Anyway, I’m trying to get away without having to check-in any luggage for my flights, so I will use my suitcase as hand-luggage and my laptop case as my handbag. The laptop bag is another hot mess. It contains not only my laptop, but other such vital items as my actual handbag, make-up (I want to look fabulous when I land), phone/laptop/camera chargers and sweets for my work-colleagues at home/me if I get hungry on the flight.

Seriously, when did packing become such a nightmare? And has anyone any other suggestions for ways to get your suitcase to close, when sitting on it doesn’t work? Gott in Himmel, save me!

37 more hours:

il_570xN_216363172_largeThe amount of time that has yet to elapse before I will arrive home. This time has to include the following activities: packing, travelling to the airport, waiting at the airport, a short flight from Nuremberg to Frankfurt, an hour and a half wait in Frankfurt and a slightly longer flight to Dublin. It also has to include today’s work, tomorrow’s work, eating, sleeping and last minute panicking/excitement overloading. When you think about it, that’s actually not that much time to do everything. But if it kills me I will get everything done and I will get home with a smile on my face and a suitcase (probably overpacked) by my side.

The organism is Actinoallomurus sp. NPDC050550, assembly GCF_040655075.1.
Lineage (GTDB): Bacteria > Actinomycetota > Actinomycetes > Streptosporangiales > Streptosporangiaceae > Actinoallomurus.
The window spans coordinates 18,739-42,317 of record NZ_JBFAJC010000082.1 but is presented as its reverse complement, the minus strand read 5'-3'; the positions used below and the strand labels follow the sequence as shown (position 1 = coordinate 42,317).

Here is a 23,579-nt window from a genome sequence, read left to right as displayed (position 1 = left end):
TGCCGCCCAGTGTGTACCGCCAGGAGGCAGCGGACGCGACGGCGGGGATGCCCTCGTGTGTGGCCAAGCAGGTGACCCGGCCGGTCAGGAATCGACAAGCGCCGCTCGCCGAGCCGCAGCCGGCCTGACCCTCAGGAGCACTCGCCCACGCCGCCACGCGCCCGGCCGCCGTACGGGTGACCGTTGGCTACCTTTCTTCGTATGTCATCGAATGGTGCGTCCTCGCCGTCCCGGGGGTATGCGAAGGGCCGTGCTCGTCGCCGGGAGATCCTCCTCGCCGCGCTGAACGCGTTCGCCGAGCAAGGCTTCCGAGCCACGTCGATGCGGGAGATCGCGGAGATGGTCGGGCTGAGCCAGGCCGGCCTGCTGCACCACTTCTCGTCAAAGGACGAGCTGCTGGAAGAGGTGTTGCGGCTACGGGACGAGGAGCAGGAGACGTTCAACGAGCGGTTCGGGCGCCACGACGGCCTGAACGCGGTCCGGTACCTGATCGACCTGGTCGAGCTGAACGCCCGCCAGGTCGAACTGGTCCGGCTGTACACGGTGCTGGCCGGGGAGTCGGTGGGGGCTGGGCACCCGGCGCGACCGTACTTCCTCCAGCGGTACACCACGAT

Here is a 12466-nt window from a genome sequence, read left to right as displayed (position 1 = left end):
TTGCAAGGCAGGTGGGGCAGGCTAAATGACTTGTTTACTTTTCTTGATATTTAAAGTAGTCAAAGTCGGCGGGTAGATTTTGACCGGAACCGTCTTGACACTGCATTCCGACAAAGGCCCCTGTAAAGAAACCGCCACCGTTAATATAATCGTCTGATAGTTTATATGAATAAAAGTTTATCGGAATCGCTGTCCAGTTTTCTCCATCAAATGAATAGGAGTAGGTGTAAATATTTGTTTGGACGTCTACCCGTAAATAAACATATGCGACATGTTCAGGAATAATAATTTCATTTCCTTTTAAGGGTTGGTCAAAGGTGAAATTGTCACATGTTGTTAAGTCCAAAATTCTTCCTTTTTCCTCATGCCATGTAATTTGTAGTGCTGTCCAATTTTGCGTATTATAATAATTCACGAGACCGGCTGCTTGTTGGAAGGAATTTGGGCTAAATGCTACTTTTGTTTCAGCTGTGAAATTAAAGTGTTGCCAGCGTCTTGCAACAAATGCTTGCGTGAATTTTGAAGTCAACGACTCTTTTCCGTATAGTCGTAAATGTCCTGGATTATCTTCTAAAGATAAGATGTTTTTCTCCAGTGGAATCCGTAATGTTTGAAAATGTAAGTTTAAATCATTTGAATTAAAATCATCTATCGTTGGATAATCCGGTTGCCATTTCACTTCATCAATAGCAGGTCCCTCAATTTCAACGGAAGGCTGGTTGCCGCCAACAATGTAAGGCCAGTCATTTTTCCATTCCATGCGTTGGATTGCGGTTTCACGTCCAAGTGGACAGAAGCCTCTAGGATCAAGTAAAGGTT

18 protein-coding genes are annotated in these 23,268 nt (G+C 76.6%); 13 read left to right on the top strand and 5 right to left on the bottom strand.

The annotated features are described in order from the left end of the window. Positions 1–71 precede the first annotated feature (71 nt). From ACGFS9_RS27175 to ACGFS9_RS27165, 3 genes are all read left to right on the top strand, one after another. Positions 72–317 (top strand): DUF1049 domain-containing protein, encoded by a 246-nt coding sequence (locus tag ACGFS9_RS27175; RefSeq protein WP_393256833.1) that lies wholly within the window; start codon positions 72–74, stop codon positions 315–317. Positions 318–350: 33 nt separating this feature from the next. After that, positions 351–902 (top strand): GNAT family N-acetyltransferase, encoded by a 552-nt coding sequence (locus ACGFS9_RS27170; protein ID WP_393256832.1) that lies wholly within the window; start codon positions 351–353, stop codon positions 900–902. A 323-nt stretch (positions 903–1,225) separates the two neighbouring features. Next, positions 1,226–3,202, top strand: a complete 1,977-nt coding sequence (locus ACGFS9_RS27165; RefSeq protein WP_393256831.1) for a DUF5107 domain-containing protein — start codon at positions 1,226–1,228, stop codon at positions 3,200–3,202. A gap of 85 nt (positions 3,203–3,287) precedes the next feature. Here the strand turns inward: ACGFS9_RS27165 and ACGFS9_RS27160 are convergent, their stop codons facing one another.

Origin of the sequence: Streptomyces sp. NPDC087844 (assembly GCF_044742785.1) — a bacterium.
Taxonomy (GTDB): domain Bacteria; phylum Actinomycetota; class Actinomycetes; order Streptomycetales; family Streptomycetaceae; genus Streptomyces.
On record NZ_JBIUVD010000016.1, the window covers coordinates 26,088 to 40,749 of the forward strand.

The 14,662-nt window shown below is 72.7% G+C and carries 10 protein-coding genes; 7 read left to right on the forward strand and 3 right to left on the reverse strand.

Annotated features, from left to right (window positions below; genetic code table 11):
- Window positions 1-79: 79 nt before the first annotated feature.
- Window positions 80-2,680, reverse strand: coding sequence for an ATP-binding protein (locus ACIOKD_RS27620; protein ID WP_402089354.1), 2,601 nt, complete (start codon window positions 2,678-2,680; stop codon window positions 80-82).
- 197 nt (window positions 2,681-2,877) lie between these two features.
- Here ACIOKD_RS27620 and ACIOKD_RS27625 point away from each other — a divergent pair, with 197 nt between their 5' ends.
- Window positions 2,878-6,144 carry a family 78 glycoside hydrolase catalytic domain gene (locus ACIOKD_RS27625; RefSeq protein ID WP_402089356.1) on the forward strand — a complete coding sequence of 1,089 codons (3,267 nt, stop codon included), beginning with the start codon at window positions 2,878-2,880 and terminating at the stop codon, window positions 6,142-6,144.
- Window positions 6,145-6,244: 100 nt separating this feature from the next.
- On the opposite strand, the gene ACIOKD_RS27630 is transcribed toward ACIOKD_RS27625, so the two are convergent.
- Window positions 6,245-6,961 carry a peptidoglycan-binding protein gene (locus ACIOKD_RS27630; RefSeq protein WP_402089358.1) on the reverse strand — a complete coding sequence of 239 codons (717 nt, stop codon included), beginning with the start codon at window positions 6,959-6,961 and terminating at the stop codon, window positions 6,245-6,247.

It’s not as easy as just going home though. You see, I am surprising my brother for his 18th birthday and so he does not know that I will be home in 37 hours (hence the surprise). This means that I must pretend I am still in Nuremberg and doing mundane Friday evening activities, when instead I am actually amidst a whirl of planes, trains and airports. This also means that I must have a story in place. Normally my family and I Skype one another in the evenings, over dinner if possible, so it feels like we’re still all together. Seeing as I will be en route to the airport tomorrow evening, I will be unable to Skype home. Do you see the pickle I am in? My brother will wonder why we are not Skpying unless there is a reason for it, and the reason is this: my internet will not be working tomorrow evening.